COMO EL AGUA - accesibility plan for Vejer de la Frontera/ Cadiz / Spain

Vejer de la Frontera is one of the most picturesque white villages in the Andalusian Sierra. Additionally to its viewpoint character and its clearly visible origins as a fortress on the top of a steep hill, there is another characteristic feature.

The village has three valleys reaching up into the historical centre in which the surrounding landscape mix with the urban structure as they reach the top of the hill. They are a natural entrance of the surrounding landscape into the old fortress. Logically these served as  main access routes, each one with a different character. In our proposal we maintain this difference, making it the base for a new accessibility concept.

North Valley

  1. Main access to the village, connection to A-48, main entrance of motorised traffic

  1. BUS-transport hub and parking facilities with interchange from car to pedestrian

  1. Representation and meeting place, park, multipurpose space

  1. Ability to use the car park as new infrastructure for exhibitions, cultural events and local festivities

East Valley

  1. Connection with the Barbate river and the marshes. New interpretation centre of the marshes and museum

  1. Connection with tourist routes and entrance for soft mobility

  1. Access to Plaza de España and new parking-facilities for residents

South Valley:

  1. Access to the historical centre from the new part of the village

  1. Leisure facilities, swimming pools, new meeting points for the village population

  1. Expansion of the parking facilities and a new connection to the ring road                                                                                                                                 

Distribution of traffic

The proposal is based on a double ring concept for different modes of transport.

The motorised traffic arriving in Vejer is filtered in the entrance hub in the north valley. Buses and non-residents may continue on the main exit road or leave the car on one of the over 300 parking spaces. They will not have the possibility to enter the centre of the historical village.

Residents will be re directed to the one-way ring road from where they can access their residential zones. For this purpose a new road connects the main entrance to the existing ring road and we have established exit roads out of the centre and the village. For these roads we propose three different levels of speed limits: Main road 30 km/h; Ring-road: 20 km/h; Inner centre including exit roads: 7Km/h with pedestrian priority

A ring with different functions

This restriction policy combined with the one-way-distributor-ring-road concept for residents is the base to achieve the main goal of keeping the motorised traffic out of the historic centre. The ring road will be equipped with adequate walkways inviting for a stroll around the centre to enjoy the views on the surrounding landscape. The construction work of a new green belt can be used to locate a new drainage system to capture and store rainwater for irrigation of the green zones, separating used-water and rain water-management.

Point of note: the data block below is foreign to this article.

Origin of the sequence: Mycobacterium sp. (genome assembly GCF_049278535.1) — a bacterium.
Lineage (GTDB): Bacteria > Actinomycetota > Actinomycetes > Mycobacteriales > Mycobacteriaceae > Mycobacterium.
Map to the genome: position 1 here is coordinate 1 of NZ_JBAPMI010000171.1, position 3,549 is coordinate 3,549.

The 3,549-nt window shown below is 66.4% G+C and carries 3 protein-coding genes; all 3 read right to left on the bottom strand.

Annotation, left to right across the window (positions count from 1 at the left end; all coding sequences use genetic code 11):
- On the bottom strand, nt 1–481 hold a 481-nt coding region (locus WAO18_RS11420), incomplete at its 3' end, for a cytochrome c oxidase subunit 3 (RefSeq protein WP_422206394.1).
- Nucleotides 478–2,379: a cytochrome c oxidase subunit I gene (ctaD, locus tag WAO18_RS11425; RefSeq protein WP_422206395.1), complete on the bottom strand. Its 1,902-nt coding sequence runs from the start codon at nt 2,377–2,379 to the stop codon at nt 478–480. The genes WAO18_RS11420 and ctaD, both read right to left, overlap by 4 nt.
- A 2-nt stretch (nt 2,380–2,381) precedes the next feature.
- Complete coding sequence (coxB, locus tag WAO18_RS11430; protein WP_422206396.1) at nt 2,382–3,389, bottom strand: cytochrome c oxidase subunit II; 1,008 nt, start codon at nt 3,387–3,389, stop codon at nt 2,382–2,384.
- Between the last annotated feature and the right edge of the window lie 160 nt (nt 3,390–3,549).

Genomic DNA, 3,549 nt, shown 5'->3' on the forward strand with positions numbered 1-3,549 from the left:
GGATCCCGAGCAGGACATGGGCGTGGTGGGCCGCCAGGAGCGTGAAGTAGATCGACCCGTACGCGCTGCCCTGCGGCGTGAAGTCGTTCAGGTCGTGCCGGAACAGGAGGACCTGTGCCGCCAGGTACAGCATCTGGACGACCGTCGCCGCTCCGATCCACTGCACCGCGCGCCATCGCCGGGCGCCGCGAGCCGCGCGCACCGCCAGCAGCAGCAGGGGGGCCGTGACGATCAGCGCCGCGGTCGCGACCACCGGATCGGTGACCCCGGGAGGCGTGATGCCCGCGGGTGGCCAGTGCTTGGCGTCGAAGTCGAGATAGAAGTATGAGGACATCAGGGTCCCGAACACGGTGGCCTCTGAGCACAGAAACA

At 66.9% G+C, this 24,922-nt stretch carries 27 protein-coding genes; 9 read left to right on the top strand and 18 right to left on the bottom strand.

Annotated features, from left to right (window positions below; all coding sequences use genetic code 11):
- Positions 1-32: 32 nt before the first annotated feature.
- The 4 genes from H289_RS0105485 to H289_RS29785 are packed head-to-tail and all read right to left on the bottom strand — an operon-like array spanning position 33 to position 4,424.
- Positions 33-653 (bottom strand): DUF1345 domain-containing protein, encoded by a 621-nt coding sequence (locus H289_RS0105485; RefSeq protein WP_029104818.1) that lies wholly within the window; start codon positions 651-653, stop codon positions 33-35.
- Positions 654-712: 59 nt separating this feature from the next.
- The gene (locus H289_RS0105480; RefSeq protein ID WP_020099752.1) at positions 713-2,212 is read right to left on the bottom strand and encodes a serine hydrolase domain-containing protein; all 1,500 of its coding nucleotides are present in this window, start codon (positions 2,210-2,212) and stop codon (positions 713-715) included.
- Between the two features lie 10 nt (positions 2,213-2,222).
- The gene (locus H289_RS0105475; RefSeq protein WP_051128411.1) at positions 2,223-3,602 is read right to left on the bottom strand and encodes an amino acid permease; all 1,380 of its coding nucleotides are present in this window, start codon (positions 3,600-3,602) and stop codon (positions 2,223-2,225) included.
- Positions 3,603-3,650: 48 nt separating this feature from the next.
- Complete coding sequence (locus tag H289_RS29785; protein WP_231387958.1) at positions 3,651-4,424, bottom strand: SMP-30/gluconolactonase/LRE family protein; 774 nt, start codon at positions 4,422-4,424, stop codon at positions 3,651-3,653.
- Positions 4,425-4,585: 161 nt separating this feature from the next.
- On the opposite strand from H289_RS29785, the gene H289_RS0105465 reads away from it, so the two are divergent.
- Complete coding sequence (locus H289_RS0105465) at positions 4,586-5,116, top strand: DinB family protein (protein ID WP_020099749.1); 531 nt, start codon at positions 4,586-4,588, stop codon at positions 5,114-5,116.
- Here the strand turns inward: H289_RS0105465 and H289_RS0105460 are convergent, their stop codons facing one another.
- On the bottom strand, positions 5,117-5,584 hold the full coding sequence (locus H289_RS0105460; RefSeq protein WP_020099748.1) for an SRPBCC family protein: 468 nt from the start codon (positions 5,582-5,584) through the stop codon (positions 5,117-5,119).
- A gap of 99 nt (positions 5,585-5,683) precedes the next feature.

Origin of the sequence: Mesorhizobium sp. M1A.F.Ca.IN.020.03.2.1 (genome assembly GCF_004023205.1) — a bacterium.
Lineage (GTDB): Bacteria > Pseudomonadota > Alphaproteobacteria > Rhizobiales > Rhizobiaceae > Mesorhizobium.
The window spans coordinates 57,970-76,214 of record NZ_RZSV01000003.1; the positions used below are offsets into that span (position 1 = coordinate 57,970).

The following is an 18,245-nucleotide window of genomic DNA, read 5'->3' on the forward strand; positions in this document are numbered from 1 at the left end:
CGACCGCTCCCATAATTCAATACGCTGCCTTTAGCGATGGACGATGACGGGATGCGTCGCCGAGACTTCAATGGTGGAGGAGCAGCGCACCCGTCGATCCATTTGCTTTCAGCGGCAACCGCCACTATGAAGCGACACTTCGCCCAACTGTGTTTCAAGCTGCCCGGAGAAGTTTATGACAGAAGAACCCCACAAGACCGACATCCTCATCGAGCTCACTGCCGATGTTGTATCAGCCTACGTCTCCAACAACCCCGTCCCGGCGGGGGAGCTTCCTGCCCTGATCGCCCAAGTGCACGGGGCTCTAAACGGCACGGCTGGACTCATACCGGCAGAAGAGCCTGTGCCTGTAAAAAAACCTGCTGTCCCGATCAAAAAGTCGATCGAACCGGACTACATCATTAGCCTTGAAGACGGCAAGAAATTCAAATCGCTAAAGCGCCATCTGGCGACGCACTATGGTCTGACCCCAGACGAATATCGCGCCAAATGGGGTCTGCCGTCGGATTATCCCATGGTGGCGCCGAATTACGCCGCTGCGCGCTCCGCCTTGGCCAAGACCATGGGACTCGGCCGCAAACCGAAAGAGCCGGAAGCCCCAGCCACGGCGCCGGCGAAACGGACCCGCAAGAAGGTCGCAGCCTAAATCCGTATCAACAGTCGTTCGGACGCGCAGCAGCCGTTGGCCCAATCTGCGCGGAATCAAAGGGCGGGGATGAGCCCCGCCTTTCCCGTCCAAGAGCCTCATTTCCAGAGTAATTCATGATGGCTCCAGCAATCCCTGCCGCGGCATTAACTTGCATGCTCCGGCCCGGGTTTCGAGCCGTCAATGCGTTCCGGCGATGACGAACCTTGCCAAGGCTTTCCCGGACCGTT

On the outside of the retaining walls of the village we establish a second level of walkways and bike-paths linked to leisure uses. This offers space to develop recreational areas with fitness equipment, picnic sites, climbing facilities in the perimeter wall and bike routes around Vejer.

Pedestrian access

A new pedestrian zone on the city balcony next to the entrance, which served as one of the main entrances for motorised traffic in former times, serves as a starting point invites for a stroll through the narrow village.

Possible Walking routes between the entrance in the north and the new linear parking in the southeast generates a kind of "comb" of pedestrian routes trough the inner centre with very little interference from cars, liberating the city life and orienting the whole village more in the direction of its landscape.

On the other hand we propose access points from the landscape oriented green belt into the inner centre.

The so called green points serve as vertical communication between different levels of the ring and as pedestrian access between the landscape and the historical centre. These points are easily accessible which makes them ideal places to offer added functionality like bus stops for the circular bus, well designed rubbish collection facilities and access points to the rain water reserve for irrigation. To make them clearly visible and recognisable from the inside they would be marked by green zones reaching from the green belt into the city centre.

Competition entry in cooperation with Rubén Alonso Mallén